Post by Tahir Shah
As children, my father would coax us to sleep at night with stories of magical kingdoms, princesses, ghouls and jinn. Seeping in through our ears, they became part of us, inspiring our own sense of imagination. I loved those tales conjured by fantasy like nothing else… well, almost nothing. For, there was one story that trumped them all.
It was the story of how, in 1739, Emperor Nadir Shah of Persia swept through Afghanistan and sacked the great Mughal capital of Delhi. Massacring on an unknown scale, he had the Mughal treasure vaults torn open, and the vast wealth of an empire loaded on the greatest treasure caravan ever assembled: boasting not only the fabled Koh-I-Noor diamond, the Peacock Throne, but thousands of sacks of rubies, other gems, and gold.
Snaking out from the ruins of Delhi, the caravan made its way westward towards the North West Frontier, and then on to the inimitable Hindu Kush, Gateway to Afghanistan.
The story goes that a brilliant young general named Ahmed Shah Durrani, choosing his moment carefully, overpowered Nadir Shah and took possession of part of the colossal treasure caravan. As my father used to recount at the side of my bed, Durrani hid the treasure in an ancient abandoned Buddhist cave complex. The treasure has never been found.
My father had watched how my sisters and I adored the tale. I like to think that we were his sounding board for what was to become his only novel, Kara Kush.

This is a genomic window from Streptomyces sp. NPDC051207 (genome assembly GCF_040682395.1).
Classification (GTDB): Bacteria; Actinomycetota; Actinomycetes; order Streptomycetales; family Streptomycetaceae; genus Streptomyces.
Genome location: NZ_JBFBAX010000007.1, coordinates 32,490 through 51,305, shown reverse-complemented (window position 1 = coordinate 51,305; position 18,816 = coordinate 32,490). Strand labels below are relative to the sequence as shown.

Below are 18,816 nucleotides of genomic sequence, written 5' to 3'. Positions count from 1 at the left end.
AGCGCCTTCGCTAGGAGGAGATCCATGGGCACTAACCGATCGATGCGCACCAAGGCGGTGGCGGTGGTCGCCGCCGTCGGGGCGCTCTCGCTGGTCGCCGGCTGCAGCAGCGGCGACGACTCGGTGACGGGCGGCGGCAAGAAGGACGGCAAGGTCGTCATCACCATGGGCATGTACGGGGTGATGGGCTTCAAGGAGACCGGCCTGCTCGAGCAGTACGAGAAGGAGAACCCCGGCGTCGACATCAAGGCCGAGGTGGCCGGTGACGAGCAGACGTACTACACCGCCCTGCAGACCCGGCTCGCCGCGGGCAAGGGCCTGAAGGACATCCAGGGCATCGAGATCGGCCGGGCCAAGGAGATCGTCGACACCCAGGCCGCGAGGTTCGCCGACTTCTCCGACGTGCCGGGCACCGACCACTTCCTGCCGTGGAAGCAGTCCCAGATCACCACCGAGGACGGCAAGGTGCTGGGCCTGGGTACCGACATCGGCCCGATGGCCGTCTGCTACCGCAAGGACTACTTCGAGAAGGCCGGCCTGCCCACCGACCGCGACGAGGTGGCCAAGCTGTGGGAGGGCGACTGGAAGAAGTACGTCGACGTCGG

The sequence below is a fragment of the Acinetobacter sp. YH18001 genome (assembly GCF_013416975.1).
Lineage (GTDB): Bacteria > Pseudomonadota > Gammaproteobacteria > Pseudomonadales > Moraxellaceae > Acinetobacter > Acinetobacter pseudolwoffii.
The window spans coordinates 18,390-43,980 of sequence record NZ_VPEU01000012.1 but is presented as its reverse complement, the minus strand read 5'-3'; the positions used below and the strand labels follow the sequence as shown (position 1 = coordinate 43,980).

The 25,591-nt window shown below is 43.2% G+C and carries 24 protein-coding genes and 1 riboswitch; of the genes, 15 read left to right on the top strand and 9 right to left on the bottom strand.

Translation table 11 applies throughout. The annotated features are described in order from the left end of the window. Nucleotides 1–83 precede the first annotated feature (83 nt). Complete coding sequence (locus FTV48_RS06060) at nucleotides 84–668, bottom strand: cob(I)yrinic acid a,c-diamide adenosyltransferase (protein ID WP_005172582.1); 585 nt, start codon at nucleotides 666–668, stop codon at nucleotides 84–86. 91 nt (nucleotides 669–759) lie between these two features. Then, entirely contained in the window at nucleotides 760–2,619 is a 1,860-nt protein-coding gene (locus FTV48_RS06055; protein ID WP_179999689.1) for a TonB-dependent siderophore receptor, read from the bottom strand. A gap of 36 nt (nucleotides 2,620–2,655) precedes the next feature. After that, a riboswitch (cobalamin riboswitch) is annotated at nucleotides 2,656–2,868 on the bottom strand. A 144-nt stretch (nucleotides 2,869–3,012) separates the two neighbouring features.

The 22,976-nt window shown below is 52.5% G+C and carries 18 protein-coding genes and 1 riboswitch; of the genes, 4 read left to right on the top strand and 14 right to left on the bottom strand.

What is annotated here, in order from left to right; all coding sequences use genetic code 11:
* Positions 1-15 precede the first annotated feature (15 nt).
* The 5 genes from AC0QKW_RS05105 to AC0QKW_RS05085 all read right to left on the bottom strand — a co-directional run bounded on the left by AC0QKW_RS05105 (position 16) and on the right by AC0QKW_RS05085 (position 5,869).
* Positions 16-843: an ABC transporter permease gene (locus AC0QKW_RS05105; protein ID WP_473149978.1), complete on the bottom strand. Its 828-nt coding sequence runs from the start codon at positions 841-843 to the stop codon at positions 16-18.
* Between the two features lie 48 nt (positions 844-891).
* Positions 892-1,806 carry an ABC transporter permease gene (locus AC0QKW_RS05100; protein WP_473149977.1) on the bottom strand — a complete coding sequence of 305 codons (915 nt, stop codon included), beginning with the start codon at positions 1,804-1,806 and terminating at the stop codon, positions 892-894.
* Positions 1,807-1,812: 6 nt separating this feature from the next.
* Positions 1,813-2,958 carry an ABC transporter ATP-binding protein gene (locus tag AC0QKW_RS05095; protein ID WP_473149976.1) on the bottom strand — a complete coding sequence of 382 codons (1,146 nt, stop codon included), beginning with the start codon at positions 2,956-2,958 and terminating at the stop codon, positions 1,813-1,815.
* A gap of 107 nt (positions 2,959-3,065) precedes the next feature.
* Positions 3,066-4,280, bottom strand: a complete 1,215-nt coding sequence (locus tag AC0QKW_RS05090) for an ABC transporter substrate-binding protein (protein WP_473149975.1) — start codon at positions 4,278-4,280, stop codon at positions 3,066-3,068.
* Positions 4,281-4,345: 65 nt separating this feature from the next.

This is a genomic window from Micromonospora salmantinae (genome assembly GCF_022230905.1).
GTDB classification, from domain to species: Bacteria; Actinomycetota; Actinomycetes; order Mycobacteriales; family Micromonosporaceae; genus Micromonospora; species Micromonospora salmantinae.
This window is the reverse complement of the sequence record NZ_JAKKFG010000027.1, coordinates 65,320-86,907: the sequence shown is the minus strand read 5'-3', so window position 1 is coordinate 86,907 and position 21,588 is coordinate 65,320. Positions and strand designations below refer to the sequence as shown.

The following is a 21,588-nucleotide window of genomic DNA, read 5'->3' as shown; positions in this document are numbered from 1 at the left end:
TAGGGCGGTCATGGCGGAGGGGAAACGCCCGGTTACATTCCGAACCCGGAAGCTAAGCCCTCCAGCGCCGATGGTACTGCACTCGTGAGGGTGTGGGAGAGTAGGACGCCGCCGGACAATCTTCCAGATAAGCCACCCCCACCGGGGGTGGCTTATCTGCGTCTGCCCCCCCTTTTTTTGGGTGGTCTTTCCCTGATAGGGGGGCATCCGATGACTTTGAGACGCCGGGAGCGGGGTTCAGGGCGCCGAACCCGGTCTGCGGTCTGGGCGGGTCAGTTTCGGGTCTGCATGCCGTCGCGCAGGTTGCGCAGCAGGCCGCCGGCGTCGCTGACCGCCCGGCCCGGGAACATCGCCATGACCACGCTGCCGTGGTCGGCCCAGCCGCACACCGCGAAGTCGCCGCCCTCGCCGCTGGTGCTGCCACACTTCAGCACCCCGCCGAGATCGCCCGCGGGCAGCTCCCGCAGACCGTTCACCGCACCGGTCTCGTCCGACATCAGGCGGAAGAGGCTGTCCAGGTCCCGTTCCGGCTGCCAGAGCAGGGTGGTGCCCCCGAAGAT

At the end of the seventies, when the Russians moved in Afghanistan, my father was horrified. From a distance he watched the slaughter of the land he felt so connected to, and established all manner of relief operations for Afghan refugees.
As the Soviet-Afghan War dragged on, he grew more and more concerned how the Occident wasn’t involved in stopping the killing.
‘The world doesn’t care about Afghanistan,’ he said to me one morning. I asked how we could make it care. He looked up from his newspaper and frowned. ‘We must tell them in a way that they can understand,’ he said.
My father had not written a novel before. He was a voracious reader, but even so the thought of hammering out a novel was almost too much. He amassed two hundred novels in his study. They were lined up on the floor. Over a period of about a month he speed-read them. Then he gathered up a huge amount of source material, and worked out a plot — a plot based on the lost treasure of Ahmed Shah Durrani.
He seemed anxious when I asked whether he was going to start writing the novel of which he spoke so passionately — a Trojan Horse that would be a kind of handbook to Afghanistan. My father seemed broken. ‘It’s too hard,’ he said forlornly. ‘I can’t do it. I’ll leave it for someone else to write.’
My sisters and I were shocked. Our father was the kind of man who was capable of anything he turned his mind to… not necessarily because he had the innate skill, but rather because he worked out a structure by which any problem could be surmounted.
I think our combined shock may have been the spark that ignited the engine. From the next morning, he wrote like a maniac, hardly stopping to eat or sleep. For three weeks he typed, his fingers blurring over the keys.
At the end of it, he had created a towering manuscript — Kara Kush. The book became a bestseller, and was in many ways a phenomenon. It seeded the tale of Ahmed Shah’s treasure in a great many minds, and informed people the world over about Afghanistan.
For me, it was part of my own obsession. In 2006, I set off to Afghanistan with a film crew, to root out the lost treasure of Ahmed Shah.
But that’s another story.